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Review Author
Brian R. Baker
Published on
Company
Pavla Models
Scale
1/72
MSRP
$16.95

History

Once the Japanese Pacific "empire” had expanded to its greatest extent in mid-1942, the Navy General Staff realized that their supply lines -- basically consisting of slow, plodding “marus” usually sailing independently and not in convoy -- were extremely vulnerable to American submarines, which patrolled almost unopposed throughout the empire.

The Japanese considered the submarine mainly a weapon to be used against enemy warships. But American submarines were used primarily as commerce destroyers like the German U-Boats, and took such a toll of Japanese shipping that more and better aircraft were required for anti-submarine duties. In 1942, the Watanabe Tekkosho, later Kyushu Hokoki, was assigned the task of developing a specialized aircraft for this role. A design was quickly developed, the Q1W1, which appeared as a three-seat twin engine monoplane emphasizing endurance over speed.

Review Author
Tom Moon
Published on
Company
Dragon Models
Scale
1/35
MSRP
$44.95

The Orange Box Series kits from Dragon are basically previously released models that have been repackaged. The kit in this review is a combo of Dragon 6069 Schwerer Plattformwagen Typ SSY railcar flat top and Dragon Kit 9018 Pz Bef Wg III Ausf K.

Review of the Railcar

The instructions are a composite of the two separate sets of instructions, so I’ll start with steps 23 and 24: the assembly of the railcar frame and top or deck. Make sure that you have a flat surface to place the 4 pieces of the deck and that surface will not be marred by the possible glue seepage between the 4 pieces. Lay the 4 pieces face down and run a line of glue between the panels. While the glue is still soft, place the frame on the underside of the deck and make sure that everything is square. Glue the frame to the deck and let it dry.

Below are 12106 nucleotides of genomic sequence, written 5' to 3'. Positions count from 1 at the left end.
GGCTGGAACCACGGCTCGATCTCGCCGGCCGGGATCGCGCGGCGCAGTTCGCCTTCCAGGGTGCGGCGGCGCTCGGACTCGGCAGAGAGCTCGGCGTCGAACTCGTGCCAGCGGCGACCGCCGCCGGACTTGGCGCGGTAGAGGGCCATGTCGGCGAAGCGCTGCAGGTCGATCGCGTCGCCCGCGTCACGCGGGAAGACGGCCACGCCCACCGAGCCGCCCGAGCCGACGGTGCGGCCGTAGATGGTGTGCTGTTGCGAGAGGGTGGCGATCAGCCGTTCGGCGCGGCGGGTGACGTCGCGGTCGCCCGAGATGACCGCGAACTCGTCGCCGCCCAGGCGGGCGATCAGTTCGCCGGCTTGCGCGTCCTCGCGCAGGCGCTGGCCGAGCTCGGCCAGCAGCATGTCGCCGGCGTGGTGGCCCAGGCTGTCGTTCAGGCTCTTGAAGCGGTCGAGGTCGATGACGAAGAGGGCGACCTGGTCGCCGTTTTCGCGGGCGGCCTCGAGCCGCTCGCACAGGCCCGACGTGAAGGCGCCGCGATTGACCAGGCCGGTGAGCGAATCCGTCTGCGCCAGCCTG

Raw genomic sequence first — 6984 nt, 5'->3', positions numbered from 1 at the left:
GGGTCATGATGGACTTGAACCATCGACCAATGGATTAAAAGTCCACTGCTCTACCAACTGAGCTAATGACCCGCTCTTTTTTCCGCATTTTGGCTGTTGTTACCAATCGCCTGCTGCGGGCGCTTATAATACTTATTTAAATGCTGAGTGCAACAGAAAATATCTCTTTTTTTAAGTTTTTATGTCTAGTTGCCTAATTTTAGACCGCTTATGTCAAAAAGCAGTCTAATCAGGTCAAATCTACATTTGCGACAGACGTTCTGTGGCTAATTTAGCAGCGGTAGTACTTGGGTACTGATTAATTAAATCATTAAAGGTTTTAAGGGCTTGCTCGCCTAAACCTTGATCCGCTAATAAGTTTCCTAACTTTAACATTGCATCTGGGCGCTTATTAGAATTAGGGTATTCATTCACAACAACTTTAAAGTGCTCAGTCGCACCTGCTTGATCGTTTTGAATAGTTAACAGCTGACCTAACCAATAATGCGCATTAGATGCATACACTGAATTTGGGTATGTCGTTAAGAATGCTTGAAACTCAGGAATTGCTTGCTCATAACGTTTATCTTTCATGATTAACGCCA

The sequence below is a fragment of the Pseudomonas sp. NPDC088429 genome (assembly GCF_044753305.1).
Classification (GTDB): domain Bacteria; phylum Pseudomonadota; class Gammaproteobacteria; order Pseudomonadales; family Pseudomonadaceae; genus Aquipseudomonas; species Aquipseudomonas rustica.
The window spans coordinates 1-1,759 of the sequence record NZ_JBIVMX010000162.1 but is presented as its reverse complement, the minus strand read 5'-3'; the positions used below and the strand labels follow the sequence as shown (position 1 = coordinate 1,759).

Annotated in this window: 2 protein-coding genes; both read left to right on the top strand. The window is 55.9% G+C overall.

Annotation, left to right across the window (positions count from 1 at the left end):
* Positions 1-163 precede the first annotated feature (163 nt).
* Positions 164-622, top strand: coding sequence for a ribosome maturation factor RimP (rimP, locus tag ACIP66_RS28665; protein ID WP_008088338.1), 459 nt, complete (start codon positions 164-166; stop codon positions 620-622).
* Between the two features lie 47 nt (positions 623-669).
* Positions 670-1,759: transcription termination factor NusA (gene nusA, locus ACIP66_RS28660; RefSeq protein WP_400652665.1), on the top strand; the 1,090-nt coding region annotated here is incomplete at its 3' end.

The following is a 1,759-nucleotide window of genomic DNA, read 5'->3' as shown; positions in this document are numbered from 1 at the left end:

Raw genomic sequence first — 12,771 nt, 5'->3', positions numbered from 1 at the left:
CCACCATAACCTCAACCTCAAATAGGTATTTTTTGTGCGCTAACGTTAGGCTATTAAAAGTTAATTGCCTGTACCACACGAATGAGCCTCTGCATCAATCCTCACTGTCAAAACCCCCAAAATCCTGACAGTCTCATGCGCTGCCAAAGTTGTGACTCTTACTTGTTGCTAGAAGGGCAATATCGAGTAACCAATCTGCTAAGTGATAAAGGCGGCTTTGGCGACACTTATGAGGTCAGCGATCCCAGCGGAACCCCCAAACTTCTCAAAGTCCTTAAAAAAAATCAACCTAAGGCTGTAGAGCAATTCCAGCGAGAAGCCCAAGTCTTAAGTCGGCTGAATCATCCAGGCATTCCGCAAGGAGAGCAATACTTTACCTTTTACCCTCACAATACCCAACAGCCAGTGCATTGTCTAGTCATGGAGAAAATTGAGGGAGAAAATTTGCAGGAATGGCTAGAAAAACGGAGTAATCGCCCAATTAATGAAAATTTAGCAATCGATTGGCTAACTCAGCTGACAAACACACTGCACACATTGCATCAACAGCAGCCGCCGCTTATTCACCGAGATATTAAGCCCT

Review Author
Ben Guenther
Published on
Company
Dragon Models
Scale
1/35
MSRP
$58.00

Dragon certainly has produced a lot of Panzer IV kits and this latest one comes with some parts with Zimmerit on them, so you don’t have to apply it. This kit, other than the new Zimmerit parts, is a duplicate of their earlier kit no. 6300 (May 2009) of the Panzer IV Ausf H late production. Dragon also has supplied DS tracks rather than a set of “magic tracks”. We’ll see during the build how this works out. In the Dragon fashion we have at least 23 sprues (two of which come from their Brummbar kit) and as the box top states “over 520 parts”. I did not count the total parts, but just the parts marked "not for use" came to 158. I used about 200 parts on this model, so your spare parts box will have a large addition.

Review Author
Robert DeMaio
Published on
Company
Bombshell Decals
Scale
1/48
MSRP
$18.00

Two aircraft are represented on this sheet of decals for the P-38J aircraft for the 9th Air Force, and as the title sheet suggests, nose art of wicked women. One set for the 402nd Fighter Squadron, 370th Fighter Group flown by Lt. Ian B. Mackenzie with D-Day invasion stripes. His nose art is the “Vivacious Virgin II”. The second choice is for the 80th Fighter Squadron, 8th Fighter Group flown by Lt. Charles B. Ray sporting “San Antonio Rose” for his nose art.

These are very nice decals produced for the P-38 Lightning. There are two complete sets of decals here including the stenciling. Three sets of national insignia are provided, one being in a faded blue. There is no need to cut around the solid color decals and some of the stenciling, since there isn’t any to be found. The decals are thin and shouldn’t sit in the water too long to soften up.

Book Author(s)
Dmitriy B. Khazanov
Review Author
Phil Pignataro
Published on
Company
SAM Publications
MSRP
$31.50

Whenever “Kursk” is mentioned, my thoughts turn to the massive tank battles that took place between the German and Soviet armies in July/August 1943. This book reminds us above that battlefield, a fierce air campaign was also taking place. After their disastrous defeat at Stalingrad in February 1943, the German High Command believed the Soviets, despite their victory, had been gravely wounded and unable to replace lost men and equipment. Thus, they planned a large summer offensive aimed at a narrow front near the town of Kursk, located about 250 miles south of Moscow. The code name for this plan was “Zitadelle.”